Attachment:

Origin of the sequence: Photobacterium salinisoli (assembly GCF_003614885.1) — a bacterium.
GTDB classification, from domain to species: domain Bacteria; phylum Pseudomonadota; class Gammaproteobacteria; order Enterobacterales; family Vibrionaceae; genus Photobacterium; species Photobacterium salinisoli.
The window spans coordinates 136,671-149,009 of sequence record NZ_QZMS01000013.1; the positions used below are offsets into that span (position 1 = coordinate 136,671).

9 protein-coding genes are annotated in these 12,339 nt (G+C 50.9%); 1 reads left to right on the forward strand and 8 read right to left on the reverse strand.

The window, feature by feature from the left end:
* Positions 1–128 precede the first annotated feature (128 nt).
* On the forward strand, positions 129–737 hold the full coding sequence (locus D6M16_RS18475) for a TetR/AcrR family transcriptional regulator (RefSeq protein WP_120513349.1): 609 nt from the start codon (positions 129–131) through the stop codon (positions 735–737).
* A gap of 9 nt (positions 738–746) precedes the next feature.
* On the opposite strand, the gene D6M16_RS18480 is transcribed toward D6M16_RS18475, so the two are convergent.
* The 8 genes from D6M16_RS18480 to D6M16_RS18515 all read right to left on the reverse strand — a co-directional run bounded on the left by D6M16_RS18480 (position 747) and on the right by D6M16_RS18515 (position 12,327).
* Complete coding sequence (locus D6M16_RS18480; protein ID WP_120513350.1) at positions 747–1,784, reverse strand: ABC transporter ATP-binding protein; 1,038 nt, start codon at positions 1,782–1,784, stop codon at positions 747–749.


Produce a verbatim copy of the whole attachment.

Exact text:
Origin of the sequence: Photobacterium salinisoli (assembly GCF_003614885.1) — a bacterium.
GTDB classification, from domain to species: domain Bacteria; phylum Pseudomonadota; class Gammaproteobacteria; order Enterobacterales; family Vibrionaceae; genus Photobacterium; species Photobacterium salinisoli.
The window spans coordinates 136,671-149,009 of sequence record NZ_QZMS01000013.1; the positions used below are offsets into that span (position 1 = coordinate 136,671).

9 protein-coding genes are annotated in these 12,339 nt (G+C 50.9%); 1 reads left to right on the forward strand and 8 read right to left on the reverse strand.

The window, feature by feature from the left end:
* Positions 1–128 precede the first annotated feature (128 nt).
* On the forward strand, positions 129–737 hold the full coding sequence (locus D6M16_RS18475) for a TetR/AcrR family transcriptional regulator (RefSeq protein WP_120513349.1): 609 nt from the start codon (positions 129–131) through the stop codon (positions 735–737).
* A gap of 9 nt (positions 738–746) precedes the next feature.
* On the opposite strand, the gene D6M16_RS18480 is transcribed toward D6M16_RS18475, so the two are convergent.
* The 8 genes from D6M16_RS18480 to D6M16_RS18515 all read right to left on the reverse strand — a co-directional run bounded on the left by D6M16_RS18480 (position 747) and on the right by D6M16_RS18515 (position 12,327).
* Complete coding sequence (locus D6M16_RS18480; protein ID WP_120513350.1) at positions 747–1,784, reverse strand: ABC transporter ATP-binding protein; 1,038 nt, start codon at positions 1,782–1,784, stop codon at positions 747–749.